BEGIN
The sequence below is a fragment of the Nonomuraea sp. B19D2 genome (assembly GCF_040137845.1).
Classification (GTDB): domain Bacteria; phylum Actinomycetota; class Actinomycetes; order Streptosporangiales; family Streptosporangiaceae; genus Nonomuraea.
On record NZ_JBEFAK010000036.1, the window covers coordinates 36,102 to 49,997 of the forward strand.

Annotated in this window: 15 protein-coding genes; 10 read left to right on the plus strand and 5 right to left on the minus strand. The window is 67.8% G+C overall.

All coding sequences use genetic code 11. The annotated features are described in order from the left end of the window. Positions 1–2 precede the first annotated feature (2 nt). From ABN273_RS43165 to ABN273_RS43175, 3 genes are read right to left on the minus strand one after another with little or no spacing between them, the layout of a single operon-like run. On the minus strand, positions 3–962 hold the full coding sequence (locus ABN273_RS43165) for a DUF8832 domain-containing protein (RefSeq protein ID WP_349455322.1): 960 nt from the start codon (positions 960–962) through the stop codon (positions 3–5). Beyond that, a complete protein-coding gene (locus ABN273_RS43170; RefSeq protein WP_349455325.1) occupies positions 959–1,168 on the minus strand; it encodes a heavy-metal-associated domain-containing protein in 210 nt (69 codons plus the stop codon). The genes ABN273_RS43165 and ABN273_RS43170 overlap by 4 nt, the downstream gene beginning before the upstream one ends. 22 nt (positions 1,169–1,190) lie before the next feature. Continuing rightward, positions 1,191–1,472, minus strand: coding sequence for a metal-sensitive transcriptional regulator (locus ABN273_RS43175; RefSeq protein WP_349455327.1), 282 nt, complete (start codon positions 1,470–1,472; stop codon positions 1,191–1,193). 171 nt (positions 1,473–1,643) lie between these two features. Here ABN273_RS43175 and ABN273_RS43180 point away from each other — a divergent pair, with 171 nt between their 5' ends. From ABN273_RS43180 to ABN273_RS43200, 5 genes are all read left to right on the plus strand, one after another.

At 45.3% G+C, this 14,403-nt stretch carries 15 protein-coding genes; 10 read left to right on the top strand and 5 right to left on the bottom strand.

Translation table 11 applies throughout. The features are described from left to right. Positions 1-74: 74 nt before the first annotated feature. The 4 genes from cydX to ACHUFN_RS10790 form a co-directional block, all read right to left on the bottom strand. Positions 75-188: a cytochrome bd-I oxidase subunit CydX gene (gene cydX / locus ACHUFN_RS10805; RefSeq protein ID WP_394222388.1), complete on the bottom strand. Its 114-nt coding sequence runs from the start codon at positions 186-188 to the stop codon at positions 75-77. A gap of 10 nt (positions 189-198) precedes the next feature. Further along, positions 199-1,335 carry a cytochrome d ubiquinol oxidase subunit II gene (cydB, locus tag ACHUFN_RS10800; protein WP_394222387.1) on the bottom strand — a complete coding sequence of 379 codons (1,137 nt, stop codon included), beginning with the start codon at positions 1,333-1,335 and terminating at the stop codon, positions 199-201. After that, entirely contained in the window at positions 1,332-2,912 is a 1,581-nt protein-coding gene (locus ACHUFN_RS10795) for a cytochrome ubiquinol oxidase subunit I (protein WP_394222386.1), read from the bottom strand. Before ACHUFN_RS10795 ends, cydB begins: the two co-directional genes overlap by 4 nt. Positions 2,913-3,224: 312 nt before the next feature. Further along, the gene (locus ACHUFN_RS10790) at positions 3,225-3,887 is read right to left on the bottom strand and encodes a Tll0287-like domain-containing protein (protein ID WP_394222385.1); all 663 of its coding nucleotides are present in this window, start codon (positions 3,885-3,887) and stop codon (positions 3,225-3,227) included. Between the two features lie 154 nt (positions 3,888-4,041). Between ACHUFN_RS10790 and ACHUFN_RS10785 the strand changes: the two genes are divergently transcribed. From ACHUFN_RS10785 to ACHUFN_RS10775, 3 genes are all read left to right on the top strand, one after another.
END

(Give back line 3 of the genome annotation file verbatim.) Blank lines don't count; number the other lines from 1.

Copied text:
On record NZ_JBEFAK010000036.1, the window covers coordinates 36,102 to 49,997 of the forward strand.